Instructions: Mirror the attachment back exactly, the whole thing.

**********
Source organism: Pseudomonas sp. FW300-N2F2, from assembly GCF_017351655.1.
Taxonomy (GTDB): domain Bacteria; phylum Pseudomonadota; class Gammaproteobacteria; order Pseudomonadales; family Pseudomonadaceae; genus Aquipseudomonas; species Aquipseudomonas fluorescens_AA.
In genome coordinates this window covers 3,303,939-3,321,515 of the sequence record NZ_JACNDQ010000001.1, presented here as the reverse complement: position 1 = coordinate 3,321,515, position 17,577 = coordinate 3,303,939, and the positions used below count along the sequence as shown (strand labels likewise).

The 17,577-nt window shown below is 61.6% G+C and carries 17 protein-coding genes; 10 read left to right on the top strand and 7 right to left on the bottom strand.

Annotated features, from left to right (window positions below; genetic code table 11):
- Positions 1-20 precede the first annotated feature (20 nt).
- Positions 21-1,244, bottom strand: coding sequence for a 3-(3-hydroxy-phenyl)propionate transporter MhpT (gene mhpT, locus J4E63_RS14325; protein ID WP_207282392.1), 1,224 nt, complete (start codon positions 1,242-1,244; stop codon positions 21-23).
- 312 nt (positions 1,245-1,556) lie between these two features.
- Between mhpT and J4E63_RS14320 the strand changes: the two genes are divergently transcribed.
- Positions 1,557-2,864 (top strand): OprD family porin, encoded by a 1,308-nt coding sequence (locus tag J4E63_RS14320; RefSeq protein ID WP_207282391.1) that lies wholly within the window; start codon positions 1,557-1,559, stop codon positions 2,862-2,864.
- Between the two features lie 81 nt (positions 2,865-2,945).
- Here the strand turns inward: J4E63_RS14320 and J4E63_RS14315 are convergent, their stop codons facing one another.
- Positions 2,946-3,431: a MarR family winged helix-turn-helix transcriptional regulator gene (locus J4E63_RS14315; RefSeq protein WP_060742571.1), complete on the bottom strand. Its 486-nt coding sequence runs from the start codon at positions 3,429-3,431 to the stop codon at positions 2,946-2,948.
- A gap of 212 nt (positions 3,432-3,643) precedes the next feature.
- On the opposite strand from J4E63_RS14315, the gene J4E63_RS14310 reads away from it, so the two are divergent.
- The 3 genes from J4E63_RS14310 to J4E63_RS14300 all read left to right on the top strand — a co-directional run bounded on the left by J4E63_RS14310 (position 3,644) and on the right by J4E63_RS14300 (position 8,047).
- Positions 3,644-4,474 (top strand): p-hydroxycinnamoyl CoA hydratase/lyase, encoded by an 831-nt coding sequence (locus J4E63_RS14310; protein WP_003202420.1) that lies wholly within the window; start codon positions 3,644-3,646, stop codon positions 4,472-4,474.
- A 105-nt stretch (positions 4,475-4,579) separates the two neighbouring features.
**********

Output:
Source organism: Pseudomonas sp. FW300-N2F2, from assembly GCF_017351655.1.
Taxonomy (GTDB): domain Bacteria; phylum Pseudomonadota; class Gammaproteobacteria; order Pseudomonadales; family Pseudomonadaceae; genus Aquipseudomonas; species Aquipseudomonas fluorescens_AA.
In genome coordinates this window covers 3,303,939-3,321,515 of the sequence record NZ_JACNDQ010000001.1, presented here as the reverse complement: position 1 = coordinate 3,321,515, position 17,577 = coordinate 3,303,939, and the positions used below count along the sequence as shown (strand labels likewise).

The 17,577-nt window shown below is 61.6% G+C and carries 17 protein-coding genes; 10 read left to right on the top strand and 7 right to left on the bottom strand.

Annotated features, from left to right (window positions below; genetic code table 11):
- Positions 1-20 precede the first annotated feature (20 nt).
- Positions 21-1,244, bottom strand: coding sequence for a 3-(3-hydroxy-phenyl)propionate transporter MhpT (gene mhpT, locus J4E63_RS14325; protein ID WP_207282392.1), 1,224 nt, complete (start codon positions 1,242-1,244; stop codon positions 21-23).
- 312 nt (positions 1,245-1,556) lie between these two features.
- Between mhpT and J4E63_RS14320 the strand changes: the two genes are divergently transcribed.
- Positions 1,557-2,864 (top strand): OprD family porin, encoded by a 1,308-nt coding sequence (locus tag J4E63_RS14320; RefSeq protein ID WP_207282391.1) that lies wholly within the window; start codon positions 1,557-1,559, stop codon positions 2,862-2,864.
- Between the two features lie 81 nt (positions 2,865-2,945).
- Here the strand turns inward: J4E63_RS14320 and J4E63_RS14315 are convergent, their stop codons facing one another.
- Positions 2,946-3,431: a MarR family winged helix-turn-helix transcriptional regulator gene (locus J4E63_RS14315; RefSeq protein WP_060742571.1), complete on the bottom strand. Its 486-nt coding sequence runs from the start codon at positions 3,429-3,431 to the stop codon at positions 2,946-2,948.
- A gap of 212 nt (positions 3,432-3,643) precedes the next feature.
- On the opposite strand from J4E63_RS14315, the gene J4E63_RS14310 reads away from it, so the two are divergent.
- The 3 genes from J4E63_RS14310 to J4E63_RS14300 all read left to right on the top strand — a co-directional run bounded on the left by J4E63_RS14310 (position 3,644) and on the right by J4E63_RS14300 (position 8,047).
- Positions 3,644-4,474 (top strand): p-hydroxycinnamoyl CoA hydratase/lyase, encoded by an 831-nt coding sequence (locus J4E63_RS14310; protein WP_003202420.1) that lies wholly within the window; start codon positions 3,644-3,646, stop codon positions 4,472-4,474.
- A 105-nt stretch (positions 4,475-4,579) separates the two neighbouring features.